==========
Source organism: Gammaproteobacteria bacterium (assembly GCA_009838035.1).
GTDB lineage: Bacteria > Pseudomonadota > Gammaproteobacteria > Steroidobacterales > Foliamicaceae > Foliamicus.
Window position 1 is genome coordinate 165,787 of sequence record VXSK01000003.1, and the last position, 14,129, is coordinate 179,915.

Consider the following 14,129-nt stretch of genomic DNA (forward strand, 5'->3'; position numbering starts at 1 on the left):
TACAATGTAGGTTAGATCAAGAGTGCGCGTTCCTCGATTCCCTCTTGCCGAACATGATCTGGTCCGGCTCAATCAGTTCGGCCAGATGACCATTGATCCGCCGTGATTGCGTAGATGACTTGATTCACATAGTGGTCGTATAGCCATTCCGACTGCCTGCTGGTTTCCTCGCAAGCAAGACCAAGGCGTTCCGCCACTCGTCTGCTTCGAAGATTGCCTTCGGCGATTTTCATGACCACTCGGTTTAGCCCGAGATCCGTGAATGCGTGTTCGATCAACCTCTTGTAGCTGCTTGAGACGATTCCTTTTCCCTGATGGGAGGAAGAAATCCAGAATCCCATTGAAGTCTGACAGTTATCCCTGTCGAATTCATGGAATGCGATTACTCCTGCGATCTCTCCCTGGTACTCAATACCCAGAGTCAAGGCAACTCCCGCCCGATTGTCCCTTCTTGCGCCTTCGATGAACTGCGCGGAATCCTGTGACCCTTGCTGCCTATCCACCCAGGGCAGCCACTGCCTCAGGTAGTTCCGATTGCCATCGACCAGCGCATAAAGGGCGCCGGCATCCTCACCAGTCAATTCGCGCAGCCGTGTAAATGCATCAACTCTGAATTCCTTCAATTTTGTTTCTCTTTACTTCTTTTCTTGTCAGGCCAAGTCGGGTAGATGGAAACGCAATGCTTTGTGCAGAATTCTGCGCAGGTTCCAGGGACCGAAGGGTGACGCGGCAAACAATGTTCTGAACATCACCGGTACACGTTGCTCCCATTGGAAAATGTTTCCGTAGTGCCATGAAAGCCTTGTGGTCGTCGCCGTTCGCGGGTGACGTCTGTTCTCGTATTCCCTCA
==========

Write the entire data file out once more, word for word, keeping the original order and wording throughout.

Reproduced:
Source organism: Gammaproteobacteria bacterium (assembly GCA_009838035.1).
GTDB lineage: Bacteria > Pseudomonadota > Gammaproteobacteria > Steroidobacterales > Foliamicaceae > Foliamicus.
Window position 1 is genome coordinate 165,787 of sequence record VXSK01000003.1, and the last position, 14,129, is coordinate 179,915.

Consider the following 14,129-nt stretch of genomic DNA (forward strand, 5'->3'; position numbering starts at 1 on the left):
TACAATGTAGGTTAGATCAAGAGTGCGCGTTCCTCGATTCCCTCTTGCCGAACATGATCTGGTCCGGCTCAATCAGTTCGGCCAGATGACCATTGATCCGCCGTGATTGCGTAGATGACTTGATTCACATAGTGGTCGTATAGCCATTCCGACTGCCTGCTGGTTTCCTCGCAAGCAAGACCAAGGCGTTCCGCCACTCGTCTGCTTCGAAGATTGCCTTCGGCGATTTTCATGACCACTCGGTTTAGCCCGAGATCCGTGAATGCGTGTTCGATCAACCTCTTGTAGCTGCTTGAGACGATTCCTTTTCCCTGATGGGAGGAAGAAATCCAGAATCCCATTGAAGTCTGACAGTTATCCCTGTCGAATTCATGGAATGCGATTACTCCTGCGATCTCTCCCTGGTACTCAATACCCAGAGTCAAGGCAACTCCCGCCCGATTGTCCCTTCTTGCGCCTTCGATGAACTGCGCGGAATCCTGTGACCCTTGCTGCCTATCCACCCAGGGCAGCCACTGCCTCAGGTAGTTCCGATTGCCATCGACCAGCGCATAAAGGGCGCCGGCATCCTCACCAGTCAATTCGCGCAGCCGTGTAAATGCATCAACTCTGAATTCCTTCAATTTTGTTTCTCTTTACTTCTTTTCTTGTCAGGCCAAGTCGGGTAGATGGAAACGCAATGCTTTGTGCAGAATTCTGCGCAGGTTCCAGGGACCGAAGGGTGACGCGGCAAACAATGTTCTGAACATCACCGGTACACGTTGCTCCCATTGGAAAATGTTTCCGTAGTGCCATGAAAGCCTTGTGGTCGTCGCCGTTCGCGGGTGACGTCTGTTCTCGTATTCCCTCA